Talisman to cut costs, jobs as it hones operations
CALGARY, Alberta (Reuters) - Talisman Energy Inc TLM.TO will cut jobs to reduce general and administrative costs by a fifth while making good on plans to exit less-profitable operations around the world, company executives said.
Talisman, whose new chief executive has served notice that the company will hone operations and spend much less on high-risk exploration, intends to cut annual G&A costs of C$1.3 billion ($1.3 billion) this year, they said Thursday. More details are expected within weeks.
"It's, I think, probably at least 20 percent overall, and that's a combination of both people and indirect costs," Helen Wesley, vice president of corporate services, told investors at a conference in Whistler, British Columbia.
Wesley and Richard Herbert, vice president of exploration, did not say how many positions will be cut as Talisman exits such countries as Peru and Poland.
Hal Kvisle, who signed on as CEO last year, has said the company is "battening down the hatches" as it reduces capital spending and concentrates on increasing cash flow from lower-risk operations, such as oil-rich shale plays in North America.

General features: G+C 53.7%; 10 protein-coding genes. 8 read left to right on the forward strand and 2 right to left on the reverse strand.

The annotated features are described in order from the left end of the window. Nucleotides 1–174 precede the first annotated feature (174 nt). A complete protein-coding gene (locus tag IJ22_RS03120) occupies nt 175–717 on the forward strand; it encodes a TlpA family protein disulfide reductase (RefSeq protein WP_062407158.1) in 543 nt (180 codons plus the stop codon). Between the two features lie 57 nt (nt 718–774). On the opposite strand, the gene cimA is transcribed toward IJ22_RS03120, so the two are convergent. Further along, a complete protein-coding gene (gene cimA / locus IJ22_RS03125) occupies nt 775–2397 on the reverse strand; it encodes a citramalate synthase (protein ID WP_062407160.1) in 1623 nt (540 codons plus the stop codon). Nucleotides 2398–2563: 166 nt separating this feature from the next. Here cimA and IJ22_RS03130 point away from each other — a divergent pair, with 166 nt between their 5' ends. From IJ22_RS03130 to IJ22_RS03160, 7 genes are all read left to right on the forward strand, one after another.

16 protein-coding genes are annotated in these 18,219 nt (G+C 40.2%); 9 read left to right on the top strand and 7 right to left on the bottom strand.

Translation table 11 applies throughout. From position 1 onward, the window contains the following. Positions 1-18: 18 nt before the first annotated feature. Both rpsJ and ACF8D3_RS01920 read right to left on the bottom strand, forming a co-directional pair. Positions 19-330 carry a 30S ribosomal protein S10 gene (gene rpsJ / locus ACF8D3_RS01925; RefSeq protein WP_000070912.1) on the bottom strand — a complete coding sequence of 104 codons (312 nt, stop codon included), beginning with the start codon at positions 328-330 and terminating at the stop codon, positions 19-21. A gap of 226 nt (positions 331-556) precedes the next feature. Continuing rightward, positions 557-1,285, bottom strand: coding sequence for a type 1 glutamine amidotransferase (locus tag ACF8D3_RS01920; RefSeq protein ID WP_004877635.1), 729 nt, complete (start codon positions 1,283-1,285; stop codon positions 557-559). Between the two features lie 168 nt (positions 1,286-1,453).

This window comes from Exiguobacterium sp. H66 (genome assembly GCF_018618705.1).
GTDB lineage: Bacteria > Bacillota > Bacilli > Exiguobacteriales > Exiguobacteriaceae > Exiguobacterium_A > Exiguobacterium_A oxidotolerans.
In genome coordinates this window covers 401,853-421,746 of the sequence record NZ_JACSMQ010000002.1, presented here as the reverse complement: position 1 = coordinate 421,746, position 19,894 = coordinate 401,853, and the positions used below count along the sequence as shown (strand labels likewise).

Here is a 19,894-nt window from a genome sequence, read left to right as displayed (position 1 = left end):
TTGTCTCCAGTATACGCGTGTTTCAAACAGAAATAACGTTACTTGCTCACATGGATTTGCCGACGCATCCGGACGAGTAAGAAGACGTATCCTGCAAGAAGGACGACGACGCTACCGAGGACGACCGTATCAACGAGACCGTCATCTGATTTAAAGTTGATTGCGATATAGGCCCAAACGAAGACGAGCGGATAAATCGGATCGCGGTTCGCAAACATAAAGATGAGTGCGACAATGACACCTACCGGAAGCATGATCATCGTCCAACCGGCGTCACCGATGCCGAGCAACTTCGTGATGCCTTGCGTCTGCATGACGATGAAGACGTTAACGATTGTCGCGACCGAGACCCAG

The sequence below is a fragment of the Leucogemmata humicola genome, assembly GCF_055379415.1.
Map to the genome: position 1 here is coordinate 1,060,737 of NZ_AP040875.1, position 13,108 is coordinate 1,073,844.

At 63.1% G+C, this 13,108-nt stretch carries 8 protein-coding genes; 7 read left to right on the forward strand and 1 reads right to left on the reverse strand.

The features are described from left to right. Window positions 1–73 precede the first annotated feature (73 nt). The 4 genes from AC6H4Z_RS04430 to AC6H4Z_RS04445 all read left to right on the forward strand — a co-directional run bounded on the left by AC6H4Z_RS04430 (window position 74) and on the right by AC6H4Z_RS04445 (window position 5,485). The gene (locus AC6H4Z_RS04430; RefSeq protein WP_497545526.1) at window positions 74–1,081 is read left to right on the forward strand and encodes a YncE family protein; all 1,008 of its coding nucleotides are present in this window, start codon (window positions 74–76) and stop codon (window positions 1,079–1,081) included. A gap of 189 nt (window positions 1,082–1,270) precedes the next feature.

The moves are aimed at raising a share price that has lagged most of its Canadian energy peers. The stock has been under pressure due to a combination of depressed natural gas prices and criticism among investors that it was spread across too many countries.
"We have been working on an exercise that will get us to a place in a couple of weeks here where we've got a clear line of sight to a pretty significant reduction in G&A that then will transpire through the rest of 2013," Wesley said.
In October, Talisman had about 3,700 employees.
The stock was down 3 Canadian cents at C$12.17 on the Toronto Stock Exchange, about flat with the price of a year ago.
(Reporting by Jeffrey Jones; Editing by Jeffrey Benkoe)
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